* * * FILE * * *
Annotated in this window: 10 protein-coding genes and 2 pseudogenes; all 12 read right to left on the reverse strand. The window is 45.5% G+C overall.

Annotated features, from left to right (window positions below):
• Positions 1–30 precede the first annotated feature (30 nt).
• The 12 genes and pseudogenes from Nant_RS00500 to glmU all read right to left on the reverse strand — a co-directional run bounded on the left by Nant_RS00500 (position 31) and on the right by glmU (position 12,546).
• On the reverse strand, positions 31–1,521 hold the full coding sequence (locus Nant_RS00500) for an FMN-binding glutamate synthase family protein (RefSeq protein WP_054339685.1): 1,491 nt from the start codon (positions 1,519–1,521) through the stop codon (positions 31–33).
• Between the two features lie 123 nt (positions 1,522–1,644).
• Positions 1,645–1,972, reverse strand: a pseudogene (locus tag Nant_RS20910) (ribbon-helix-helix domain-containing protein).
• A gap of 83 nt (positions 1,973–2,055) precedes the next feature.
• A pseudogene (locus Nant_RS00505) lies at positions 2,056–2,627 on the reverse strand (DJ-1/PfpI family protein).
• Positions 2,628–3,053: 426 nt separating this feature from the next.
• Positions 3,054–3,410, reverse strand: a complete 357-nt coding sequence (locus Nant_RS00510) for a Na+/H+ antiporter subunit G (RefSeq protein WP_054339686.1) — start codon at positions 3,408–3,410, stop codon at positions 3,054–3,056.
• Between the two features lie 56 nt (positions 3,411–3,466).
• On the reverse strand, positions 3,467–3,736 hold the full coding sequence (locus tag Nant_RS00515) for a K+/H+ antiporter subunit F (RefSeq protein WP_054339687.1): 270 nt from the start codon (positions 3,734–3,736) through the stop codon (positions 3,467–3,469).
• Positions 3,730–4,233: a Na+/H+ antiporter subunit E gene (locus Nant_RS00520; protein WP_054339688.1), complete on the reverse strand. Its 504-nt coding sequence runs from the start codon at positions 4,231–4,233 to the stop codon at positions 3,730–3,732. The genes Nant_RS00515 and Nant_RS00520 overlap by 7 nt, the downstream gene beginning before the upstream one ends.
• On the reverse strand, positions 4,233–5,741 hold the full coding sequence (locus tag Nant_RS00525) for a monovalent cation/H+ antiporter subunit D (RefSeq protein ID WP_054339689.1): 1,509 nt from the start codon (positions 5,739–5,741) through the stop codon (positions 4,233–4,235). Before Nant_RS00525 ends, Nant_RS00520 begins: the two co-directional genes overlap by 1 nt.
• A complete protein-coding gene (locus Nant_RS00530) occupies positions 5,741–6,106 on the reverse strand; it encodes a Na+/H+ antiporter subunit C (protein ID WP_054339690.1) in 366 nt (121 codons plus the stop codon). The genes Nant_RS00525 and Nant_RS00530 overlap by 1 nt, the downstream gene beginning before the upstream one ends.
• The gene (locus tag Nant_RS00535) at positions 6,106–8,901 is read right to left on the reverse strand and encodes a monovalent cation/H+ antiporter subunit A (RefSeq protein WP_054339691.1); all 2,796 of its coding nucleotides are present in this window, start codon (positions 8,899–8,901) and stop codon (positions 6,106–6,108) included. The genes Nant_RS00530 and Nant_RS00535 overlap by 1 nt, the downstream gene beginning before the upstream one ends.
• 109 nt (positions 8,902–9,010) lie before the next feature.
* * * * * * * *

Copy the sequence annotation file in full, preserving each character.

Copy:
Annotated in this window: 10 protein-coding genes and 2 pseudogenes; all 12 read right to left on the reverse strand. The window is 45.5% G+C overall.

Annotated features, from left to right (window positions below):
• Positions 1–30 precede the first annotated feature (30 nt).
• The 12 genes and pseudogenes from Nant_RS00500 to glmU all read right to left on the reverse strand — a co-directional run bounded on the left by Nant_RS00500 (position 31) and on the right by glmU (position 12,546).
• On the reverse strand, positions 31–1,521 hold the full coding sequence (locus Nant_RS00500) for an FMN-binding glutamate synthase family protein (RefSeq protein WP_054339685.1): 1,491 nt from the start codon (positions 1,519–1,521) through the stop codon (positions 31–33).
• Between the two features lie 123 nt (positions 1,522–1,644).
• Positions 1,645–1,972, reverse strand: a pseudogene (locus tag Nant_RS20910) (ribbon-helix-helix domain-containing protein).
• A gap of 83 nt (positions 1,973–2,055) precedes the next feature.
• A pseudogene (locus Nant_RS00505) lies at positions 2,056–2,627 on the reverse strand (DJ-1/PfpI family protein).
• Positions 2,628–3,053: 426 nt separating this feature from the next.
• Positions 3,054–3,410, reverse strand: a complete 357-nt coding sequence (locus Nant_RS00510) for a Na+/H+ antiporter subunit G (RefSeq protein WP_054339686.1) — start codon at positions 3,408–3,410, stop codon at positions 3,054–3,056.
• Between the two features lie 56 nt (positions 3,411–3,466).
• On the reverse strand, positions 3,467–3,736 hold the full coding sequence (locus tag Nant_RS00515) for a K+/H+ antiporter subunit F (RefSeq protein WP_054339687.1): 270 nt from the start codon (positions 3,734–3,736) through the stop codon (positions 3,467–3,469).
• Positions 3,730–4,233: a Na+/H+ antiporter subunit E gene (locus Nant_RS00520; protein WP_054339688.1), complete on the reverse strand. Its 504-nt coding sequence runs from the start codon at positions 4,231–4,233 to the stop codon at positions 3,730–3,732. The genes Nant_RS00515 and Nant_RS00520 overlap by 7 nt, the downstream gene beginning before the upstream one ends.
• On the reverse strand, positions 4,233–5,741 hold the full coding sequence (locus tag Nant_RS00525) for a monovalent cation/H+ antiporter subunit D (RefSeq protein ID WP_054339689.1): 1,509 nt from the start codon (positions 5,739–5,741) through the stop codon (positions 4,233–4,235). Before Nant_RS00525 ends, Nant_RS00520 begins: the two co-directional genes overlap by 1 nt.
• A complete protein-coding gene (locus Nant_RS00530) occupies positions 5,741–6,106 on the reverse strand; it encodes a Na+/H+ antiporter subunit C (protein ID WP_054339690.1) in 366 nt (121 codons plus the stop codon). The genes Nant_RS00525 and Nant_RS00530 overlap by 1 nt, the downstream gene beginning before the upstream one ends.
• The gene (locus tag Nant_RS00535) at positions 6,106–8,901 is read right to left on the reverse strand and encodes a monovalent cation/H+ antiporter subunit A (RefSeq protein WP_054339691.1); all 2,796 of its coding nucleotides are present in this window, start codon (positions 8,899–8,901) and stop codon (positions 6,106–6,108) included. The genes Nant_RS00530 and Nant_RS00535 overlap by 1 nt, the downstream gene beginning before the upstream one ends.
• 109 nt (positions 8,902–9,010) lie before the next feature.